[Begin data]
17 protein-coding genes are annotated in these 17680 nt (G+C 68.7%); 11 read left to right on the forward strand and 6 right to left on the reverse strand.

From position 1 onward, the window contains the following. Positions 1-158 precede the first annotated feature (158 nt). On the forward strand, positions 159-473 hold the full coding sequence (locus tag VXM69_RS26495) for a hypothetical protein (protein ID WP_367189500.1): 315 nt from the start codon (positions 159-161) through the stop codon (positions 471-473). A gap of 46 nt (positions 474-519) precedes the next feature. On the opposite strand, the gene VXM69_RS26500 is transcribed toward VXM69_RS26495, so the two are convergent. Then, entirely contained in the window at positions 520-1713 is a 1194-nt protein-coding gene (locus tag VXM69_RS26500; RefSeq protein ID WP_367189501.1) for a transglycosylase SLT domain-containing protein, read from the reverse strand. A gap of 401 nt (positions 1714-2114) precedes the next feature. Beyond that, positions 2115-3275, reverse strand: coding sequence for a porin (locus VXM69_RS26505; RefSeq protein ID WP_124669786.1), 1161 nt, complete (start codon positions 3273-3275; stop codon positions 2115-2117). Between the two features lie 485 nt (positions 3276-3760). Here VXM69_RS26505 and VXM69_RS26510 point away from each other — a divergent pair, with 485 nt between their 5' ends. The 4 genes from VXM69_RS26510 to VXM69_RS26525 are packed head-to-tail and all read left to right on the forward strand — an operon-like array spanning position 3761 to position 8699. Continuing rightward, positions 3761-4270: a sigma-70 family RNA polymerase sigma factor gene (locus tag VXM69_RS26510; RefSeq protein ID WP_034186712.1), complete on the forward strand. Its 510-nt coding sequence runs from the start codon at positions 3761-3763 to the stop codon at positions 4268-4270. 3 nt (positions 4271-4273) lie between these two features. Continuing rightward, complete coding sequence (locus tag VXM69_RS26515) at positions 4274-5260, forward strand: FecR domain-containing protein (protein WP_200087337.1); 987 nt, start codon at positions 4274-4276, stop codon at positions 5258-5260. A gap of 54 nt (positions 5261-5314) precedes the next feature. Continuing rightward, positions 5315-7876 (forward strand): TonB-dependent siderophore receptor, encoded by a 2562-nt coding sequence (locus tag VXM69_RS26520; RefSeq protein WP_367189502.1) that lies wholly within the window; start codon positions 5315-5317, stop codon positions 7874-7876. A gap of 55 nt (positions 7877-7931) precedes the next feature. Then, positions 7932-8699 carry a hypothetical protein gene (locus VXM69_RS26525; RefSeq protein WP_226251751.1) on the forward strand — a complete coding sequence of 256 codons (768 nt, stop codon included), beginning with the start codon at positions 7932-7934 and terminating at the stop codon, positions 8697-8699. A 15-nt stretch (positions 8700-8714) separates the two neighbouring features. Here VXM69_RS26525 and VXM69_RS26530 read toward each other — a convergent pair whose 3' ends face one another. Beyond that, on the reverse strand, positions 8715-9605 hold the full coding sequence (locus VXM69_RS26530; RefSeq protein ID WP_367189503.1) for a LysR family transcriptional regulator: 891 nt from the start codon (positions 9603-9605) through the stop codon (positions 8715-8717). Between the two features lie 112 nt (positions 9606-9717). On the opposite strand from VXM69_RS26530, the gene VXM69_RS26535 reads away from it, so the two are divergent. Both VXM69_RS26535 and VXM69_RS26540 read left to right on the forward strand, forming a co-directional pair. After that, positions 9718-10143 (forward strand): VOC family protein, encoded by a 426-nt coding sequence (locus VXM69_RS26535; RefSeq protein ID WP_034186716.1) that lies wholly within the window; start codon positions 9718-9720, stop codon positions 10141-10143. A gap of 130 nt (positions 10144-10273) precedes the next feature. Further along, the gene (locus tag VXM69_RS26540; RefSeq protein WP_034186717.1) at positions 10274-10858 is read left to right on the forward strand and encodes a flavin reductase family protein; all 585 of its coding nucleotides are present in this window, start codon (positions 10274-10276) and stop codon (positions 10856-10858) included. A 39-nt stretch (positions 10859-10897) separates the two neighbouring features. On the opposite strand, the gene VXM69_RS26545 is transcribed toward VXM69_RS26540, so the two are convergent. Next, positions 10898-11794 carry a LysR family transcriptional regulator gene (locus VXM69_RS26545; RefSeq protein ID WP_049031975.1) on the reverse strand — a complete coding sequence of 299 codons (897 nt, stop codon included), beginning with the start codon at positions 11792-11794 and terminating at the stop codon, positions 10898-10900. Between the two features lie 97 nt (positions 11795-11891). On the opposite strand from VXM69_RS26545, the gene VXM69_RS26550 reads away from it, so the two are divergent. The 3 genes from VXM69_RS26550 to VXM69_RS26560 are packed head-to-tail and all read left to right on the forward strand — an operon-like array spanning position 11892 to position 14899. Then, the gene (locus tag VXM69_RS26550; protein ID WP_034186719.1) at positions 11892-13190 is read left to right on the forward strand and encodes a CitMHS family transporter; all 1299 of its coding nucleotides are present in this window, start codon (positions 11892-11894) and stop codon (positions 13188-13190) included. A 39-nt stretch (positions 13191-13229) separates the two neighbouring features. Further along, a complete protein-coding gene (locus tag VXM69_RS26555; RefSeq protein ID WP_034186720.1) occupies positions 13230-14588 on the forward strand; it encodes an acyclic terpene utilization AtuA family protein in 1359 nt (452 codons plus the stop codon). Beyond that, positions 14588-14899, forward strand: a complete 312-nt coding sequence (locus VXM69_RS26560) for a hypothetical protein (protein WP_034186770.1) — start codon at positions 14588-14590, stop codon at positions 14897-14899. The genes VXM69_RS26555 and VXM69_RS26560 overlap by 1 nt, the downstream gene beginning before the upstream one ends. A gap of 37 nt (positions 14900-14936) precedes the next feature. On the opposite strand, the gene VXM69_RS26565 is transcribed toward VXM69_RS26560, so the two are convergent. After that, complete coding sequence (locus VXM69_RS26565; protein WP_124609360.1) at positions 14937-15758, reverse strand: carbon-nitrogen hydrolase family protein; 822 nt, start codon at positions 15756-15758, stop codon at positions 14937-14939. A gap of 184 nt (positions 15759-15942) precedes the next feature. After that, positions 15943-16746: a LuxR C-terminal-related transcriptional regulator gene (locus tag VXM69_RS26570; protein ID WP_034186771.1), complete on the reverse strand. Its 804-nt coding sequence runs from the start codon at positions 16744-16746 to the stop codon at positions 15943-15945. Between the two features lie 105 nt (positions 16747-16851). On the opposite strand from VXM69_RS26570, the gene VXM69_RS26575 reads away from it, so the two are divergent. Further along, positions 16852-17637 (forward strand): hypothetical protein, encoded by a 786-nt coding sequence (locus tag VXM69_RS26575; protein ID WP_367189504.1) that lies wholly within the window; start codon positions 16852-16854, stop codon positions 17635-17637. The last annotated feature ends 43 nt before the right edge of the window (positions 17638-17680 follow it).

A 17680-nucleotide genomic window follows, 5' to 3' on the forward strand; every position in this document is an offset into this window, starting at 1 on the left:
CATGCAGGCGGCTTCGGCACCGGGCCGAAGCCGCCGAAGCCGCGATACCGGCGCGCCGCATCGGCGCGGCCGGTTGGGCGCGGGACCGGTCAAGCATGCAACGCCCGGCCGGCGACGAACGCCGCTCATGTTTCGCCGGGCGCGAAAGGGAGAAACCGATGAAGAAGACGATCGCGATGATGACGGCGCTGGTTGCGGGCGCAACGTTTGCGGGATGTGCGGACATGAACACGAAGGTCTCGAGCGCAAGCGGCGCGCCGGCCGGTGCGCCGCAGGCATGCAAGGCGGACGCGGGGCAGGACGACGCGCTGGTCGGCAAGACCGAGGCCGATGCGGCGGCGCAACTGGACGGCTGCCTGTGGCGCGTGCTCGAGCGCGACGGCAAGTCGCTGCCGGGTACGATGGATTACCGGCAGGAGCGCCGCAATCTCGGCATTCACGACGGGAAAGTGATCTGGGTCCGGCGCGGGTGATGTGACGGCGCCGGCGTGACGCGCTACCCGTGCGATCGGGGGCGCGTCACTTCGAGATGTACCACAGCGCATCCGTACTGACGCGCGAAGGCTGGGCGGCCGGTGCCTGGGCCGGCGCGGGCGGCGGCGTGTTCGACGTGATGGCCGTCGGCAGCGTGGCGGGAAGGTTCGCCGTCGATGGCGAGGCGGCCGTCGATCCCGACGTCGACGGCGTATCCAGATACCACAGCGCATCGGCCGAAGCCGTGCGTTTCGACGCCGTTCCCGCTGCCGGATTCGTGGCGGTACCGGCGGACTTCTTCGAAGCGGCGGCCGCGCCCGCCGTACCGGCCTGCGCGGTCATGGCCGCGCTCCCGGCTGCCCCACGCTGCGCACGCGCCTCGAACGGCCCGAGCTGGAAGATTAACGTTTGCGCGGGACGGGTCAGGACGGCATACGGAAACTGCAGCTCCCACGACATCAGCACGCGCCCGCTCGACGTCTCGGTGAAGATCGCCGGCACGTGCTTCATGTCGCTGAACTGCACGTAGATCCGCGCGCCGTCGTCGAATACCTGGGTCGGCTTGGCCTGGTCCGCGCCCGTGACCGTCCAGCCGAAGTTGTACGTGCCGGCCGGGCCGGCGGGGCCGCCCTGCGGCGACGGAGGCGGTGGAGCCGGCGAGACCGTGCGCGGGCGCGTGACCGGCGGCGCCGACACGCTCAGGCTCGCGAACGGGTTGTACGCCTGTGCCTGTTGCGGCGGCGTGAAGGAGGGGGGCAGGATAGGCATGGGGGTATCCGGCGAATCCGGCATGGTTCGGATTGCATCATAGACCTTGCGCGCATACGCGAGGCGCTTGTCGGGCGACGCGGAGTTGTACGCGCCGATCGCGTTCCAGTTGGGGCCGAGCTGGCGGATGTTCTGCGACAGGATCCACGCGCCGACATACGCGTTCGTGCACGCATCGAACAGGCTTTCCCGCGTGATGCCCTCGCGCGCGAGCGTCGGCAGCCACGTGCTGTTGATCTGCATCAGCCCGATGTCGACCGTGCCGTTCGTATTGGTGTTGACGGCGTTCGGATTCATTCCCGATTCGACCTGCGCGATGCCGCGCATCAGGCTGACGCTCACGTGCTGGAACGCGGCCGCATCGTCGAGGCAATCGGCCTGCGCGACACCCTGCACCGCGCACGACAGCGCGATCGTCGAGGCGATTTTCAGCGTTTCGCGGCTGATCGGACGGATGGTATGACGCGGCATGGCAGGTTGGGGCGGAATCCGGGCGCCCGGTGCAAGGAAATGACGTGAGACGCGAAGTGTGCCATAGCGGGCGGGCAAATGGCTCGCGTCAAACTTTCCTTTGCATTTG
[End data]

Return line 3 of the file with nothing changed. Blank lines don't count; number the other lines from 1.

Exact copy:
A 17680-nucleotide genomic window follows, 5' to 3' on the forward strand; every position in this document is an offset into this window, starting at 1 on the left: